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"One reason a dog
can be such a comfort when you're feeling blue
is that he doesn't try to find out why."

Author Unknown


Chinese Shar-Pei

The Shar Pei or Chinese Shar-Pei is a breed of dog known for its distinctive features of deep wrinkles and a blue-black tongue. The breed derives from China. The name (pinyin: sha pí; English name probably derived from British spelling of Cantonese equivalent sa peih) translates to "sand skin," and refers to the texture of its short, rough coat. As puppies, Shar Pei have numerous wrinkles, but as they mature, these wrinkles disappear as they "grow into their skin". Shar Pei were once named as one of the world's rarest dog breeds by Time magazine and the Guinness Book of World Records, and the American Kennel Club did not recognize the breed until 1991.

Small, triangular ears, a muzzle shaped like that of a hippopotamus, and a high-set tail also give the Shar Pei a unique look. For show standard, "the tail is thick and round at the base, tapering to a fine point" (AKC standard February 28, 1998).

Shar Pei come in many different colors such as fawn, red (rose), sand, cream, black, lilac and blue. They resemble the Chow Chow due to having the same blue-black tongue.

Shar Pei comes in three different coat types; horse, brush and bear coat. The unusual horse-coat is rough to the touch, extremely prickly and off-standing and is closer to the original Shar Pei breed in appearance and coat type than the Brush or Bear Coat. This coat is fairly prickly, and can be rough or irritating when petting in the opposite direction of the fur. The Horse Coat is generally thought to be more active and predisposed to dominant behaviour than the Brush Coat. The brush-coated variety have slightly longer hair and a smoother feel to them. The Brush Coat is generally considered to be more of a 'couch potato' than the Horse Coat.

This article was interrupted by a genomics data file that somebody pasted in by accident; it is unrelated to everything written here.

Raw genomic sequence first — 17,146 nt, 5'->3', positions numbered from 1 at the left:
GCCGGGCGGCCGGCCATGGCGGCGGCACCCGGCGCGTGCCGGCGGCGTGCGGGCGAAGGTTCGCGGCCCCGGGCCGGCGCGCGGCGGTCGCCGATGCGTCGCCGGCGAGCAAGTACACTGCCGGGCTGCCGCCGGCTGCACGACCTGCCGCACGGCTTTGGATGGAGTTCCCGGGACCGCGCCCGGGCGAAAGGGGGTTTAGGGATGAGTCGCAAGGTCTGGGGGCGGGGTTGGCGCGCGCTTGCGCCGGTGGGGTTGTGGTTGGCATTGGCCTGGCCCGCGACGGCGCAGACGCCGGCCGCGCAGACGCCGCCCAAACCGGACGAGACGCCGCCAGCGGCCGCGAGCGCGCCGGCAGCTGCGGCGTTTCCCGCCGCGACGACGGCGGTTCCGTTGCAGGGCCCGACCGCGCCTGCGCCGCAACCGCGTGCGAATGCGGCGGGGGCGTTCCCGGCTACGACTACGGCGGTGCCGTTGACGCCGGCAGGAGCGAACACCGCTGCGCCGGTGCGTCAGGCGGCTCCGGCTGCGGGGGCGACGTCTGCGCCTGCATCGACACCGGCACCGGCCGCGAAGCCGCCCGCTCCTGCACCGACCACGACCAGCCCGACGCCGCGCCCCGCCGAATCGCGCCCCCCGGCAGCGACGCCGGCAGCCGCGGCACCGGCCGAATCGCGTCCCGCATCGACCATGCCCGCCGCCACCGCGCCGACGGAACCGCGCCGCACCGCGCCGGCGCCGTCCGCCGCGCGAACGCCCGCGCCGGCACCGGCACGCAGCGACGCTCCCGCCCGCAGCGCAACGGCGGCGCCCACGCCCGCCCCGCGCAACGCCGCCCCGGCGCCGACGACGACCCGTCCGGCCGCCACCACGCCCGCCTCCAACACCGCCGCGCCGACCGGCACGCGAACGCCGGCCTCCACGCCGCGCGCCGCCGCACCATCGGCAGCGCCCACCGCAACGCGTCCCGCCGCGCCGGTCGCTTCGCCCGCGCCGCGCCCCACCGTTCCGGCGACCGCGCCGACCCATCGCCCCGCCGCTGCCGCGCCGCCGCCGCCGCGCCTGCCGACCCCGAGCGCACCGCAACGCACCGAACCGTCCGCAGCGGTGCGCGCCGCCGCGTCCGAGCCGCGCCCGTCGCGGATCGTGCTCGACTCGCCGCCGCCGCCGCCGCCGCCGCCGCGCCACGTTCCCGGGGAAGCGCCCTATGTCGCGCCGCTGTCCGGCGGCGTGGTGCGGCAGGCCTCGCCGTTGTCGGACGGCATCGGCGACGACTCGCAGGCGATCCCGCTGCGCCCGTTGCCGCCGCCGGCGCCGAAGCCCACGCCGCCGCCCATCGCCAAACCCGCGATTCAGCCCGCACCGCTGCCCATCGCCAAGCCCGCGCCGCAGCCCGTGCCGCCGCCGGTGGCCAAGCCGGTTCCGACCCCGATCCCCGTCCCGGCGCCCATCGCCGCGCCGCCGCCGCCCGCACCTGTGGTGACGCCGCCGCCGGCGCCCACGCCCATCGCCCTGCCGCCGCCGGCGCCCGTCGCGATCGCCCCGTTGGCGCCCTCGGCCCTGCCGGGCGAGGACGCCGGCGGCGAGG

Unlike the two coat types above, the Bear Coat does not meet breed standards and therefore cannot be shown. The coat is much longer than the Brush and Horse Coat, so much so, in most cases you can't see the famous wrinkles. A Bear Coat can occur in any litter.

Shar Pei usually come in two varieties: one is covered in large folds of wrinkles, even into adulthood (the Western type). The other variation has skin that appears tighter on its body, with wrinkles just on the face and at the whithers (the original type).

The Shar Pei is often suspicious of strangers, which pertains to their origin as a guard dog. In general the breed has proved itself to be a loving, devoted family dog. The Shar Pei are also very independent and reserved breeds. Nevertheless, the Shar Pei is extremely devoted, loyal and affectionate to its family, and is amenable to accepting strangers given time and proper introduction at a young age. If poorly socialized or trained, it can become especially territorial and aggressive. Even friendly and well-socialized individuals will retain the breed's watch dog proclivities (such as barking at strangers). It is a largely silent breed, barking only when playing or when worried. The Shar Pei was originally bred as palace guards in China and eventually as fighting dogs. While this breed is adorable it is also very protective of its home and family, a powerful dog that is willing to guard its family members at all costs.